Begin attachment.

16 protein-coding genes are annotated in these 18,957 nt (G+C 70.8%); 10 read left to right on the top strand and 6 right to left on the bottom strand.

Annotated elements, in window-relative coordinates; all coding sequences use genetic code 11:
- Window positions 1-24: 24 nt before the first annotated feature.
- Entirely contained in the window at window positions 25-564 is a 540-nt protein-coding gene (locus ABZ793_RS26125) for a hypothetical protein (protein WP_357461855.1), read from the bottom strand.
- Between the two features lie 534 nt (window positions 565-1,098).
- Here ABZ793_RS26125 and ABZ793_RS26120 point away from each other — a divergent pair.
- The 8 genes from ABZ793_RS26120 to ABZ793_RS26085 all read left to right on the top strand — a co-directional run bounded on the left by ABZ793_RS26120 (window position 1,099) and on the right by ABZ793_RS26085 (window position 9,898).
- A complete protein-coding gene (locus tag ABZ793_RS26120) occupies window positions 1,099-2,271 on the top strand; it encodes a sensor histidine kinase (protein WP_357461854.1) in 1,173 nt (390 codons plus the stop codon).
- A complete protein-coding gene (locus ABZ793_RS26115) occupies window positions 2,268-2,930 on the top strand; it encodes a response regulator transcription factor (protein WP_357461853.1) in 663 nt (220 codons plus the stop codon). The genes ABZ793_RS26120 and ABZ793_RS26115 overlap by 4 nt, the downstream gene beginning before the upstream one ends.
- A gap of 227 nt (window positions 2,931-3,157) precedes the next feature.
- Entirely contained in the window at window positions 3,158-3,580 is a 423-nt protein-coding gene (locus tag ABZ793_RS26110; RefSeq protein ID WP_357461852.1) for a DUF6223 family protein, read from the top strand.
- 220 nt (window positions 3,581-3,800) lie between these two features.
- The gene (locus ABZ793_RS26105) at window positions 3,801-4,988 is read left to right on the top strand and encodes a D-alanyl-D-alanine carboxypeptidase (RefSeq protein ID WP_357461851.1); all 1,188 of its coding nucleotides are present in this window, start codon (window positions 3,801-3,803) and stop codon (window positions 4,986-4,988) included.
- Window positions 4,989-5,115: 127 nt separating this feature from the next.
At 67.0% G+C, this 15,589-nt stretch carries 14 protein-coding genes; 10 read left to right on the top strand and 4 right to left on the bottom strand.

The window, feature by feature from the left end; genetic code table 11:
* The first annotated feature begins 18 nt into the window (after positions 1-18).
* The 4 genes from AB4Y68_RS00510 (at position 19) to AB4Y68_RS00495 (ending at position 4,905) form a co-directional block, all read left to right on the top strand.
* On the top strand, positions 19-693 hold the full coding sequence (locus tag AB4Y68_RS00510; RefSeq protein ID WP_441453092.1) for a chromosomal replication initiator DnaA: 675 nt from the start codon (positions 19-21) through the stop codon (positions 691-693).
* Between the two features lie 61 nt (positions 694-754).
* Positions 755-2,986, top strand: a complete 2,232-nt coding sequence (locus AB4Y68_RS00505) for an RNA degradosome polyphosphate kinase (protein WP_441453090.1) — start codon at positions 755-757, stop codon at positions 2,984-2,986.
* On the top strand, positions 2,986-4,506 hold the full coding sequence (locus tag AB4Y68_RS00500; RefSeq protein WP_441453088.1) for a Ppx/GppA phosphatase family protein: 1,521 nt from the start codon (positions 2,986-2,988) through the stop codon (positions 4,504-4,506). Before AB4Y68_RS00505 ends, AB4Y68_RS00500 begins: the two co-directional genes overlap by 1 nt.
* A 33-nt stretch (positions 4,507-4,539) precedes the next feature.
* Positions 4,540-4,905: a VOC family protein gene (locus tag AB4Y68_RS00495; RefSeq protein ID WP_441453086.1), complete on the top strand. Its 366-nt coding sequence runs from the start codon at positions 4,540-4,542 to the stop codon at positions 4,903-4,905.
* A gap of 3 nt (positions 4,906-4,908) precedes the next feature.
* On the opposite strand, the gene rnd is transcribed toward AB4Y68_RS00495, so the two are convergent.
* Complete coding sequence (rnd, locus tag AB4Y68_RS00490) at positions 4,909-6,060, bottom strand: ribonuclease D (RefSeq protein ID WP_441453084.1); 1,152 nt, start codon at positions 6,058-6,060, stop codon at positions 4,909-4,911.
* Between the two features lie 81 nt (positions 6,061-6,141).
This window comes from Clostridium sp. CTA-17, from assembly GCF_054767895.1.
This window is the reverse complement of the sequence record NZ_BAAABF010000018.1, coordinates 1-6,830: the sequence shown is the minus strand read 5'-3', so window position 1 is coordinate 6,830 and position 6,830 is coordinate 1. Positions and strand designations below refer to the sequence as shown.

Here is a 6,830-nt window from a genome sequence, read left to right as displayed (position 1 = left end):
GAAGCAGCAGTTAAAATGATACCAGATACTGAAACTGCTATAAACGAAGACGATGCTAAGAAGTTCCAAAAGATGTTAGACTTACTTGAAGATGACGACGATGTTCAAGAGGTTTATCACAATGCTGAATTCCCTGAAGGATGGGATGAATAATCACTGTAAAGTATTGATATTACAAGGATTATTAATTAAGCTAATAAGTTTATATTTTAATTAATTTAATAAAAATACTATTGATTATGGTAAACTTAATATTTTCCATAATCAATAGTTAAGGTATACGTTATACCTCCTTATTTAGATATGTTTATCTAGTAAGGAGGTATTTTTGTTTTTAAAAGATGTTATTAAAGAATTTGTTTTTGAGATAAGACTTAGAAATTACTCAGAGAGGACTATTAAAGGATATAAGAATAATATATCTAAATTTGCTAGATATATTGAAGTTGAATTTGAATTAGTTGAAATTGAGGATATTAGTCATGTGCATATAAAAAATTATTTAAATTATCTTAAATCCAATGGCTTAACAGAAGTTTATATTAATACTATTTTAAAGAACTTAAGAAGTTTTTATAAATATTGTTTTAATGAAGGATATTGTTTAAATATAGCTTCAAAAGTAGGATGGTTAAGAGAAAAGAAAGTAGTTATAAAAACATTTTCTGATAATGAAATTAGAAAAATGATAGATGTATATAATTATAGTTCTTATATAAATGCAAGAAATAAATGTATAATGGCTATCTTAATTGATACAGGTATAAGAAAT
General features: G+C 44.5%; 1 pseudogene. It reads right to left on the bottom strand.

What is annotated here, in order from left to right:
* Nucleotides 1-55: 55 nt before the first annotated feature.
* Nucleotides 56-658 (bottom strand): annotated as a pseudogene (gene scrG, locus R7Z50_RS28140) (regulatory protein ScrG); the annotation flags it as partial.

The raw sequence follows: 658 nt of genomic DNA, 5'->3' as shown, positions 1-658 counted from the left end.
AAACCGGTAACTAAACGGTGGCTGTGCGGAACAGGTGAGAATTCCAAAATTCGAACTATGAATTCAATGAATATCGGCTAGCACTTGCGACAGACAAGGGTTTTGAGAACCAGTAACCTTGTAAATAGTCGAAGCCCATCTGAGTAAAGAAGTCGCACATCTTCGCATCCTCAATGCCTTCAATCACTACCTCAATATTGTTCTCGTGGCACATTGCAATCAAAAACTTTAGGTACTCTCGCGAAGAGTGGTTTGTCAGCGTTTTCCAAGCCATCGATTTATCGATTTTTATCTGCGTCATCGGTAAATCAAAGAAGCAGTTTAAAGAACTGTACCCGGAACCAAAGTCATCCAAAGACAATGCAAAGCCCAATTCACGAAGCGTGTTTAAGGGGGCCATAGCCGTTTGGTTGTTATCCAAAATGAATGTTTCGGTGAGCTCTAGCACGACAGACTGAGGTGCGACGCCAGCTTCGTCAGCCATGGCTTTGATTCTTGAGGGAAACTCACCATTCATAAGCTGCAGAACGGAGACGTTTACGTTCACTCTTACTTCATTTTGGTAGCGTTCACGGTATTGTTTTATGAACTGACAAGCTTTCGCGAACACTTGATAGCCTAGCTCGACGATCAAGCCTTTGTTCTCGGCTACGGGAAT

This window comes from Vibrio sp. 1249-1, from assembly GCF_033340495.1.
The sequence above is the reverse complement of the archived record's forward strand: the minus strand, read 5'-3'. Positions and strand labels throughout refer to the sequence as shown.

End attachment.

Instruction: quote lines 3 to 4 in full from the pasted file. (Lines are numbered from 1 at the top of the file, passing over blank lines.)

- Window positions 1-24: 24 nt before the first annotated feature.
- Entirely contained in the window at window positions 25-564 is a 540-nt protein-coding gene (locus ABZ793_RS26125) for a hypothetical protein (protein WP_357461855.1), read from the bottom strand.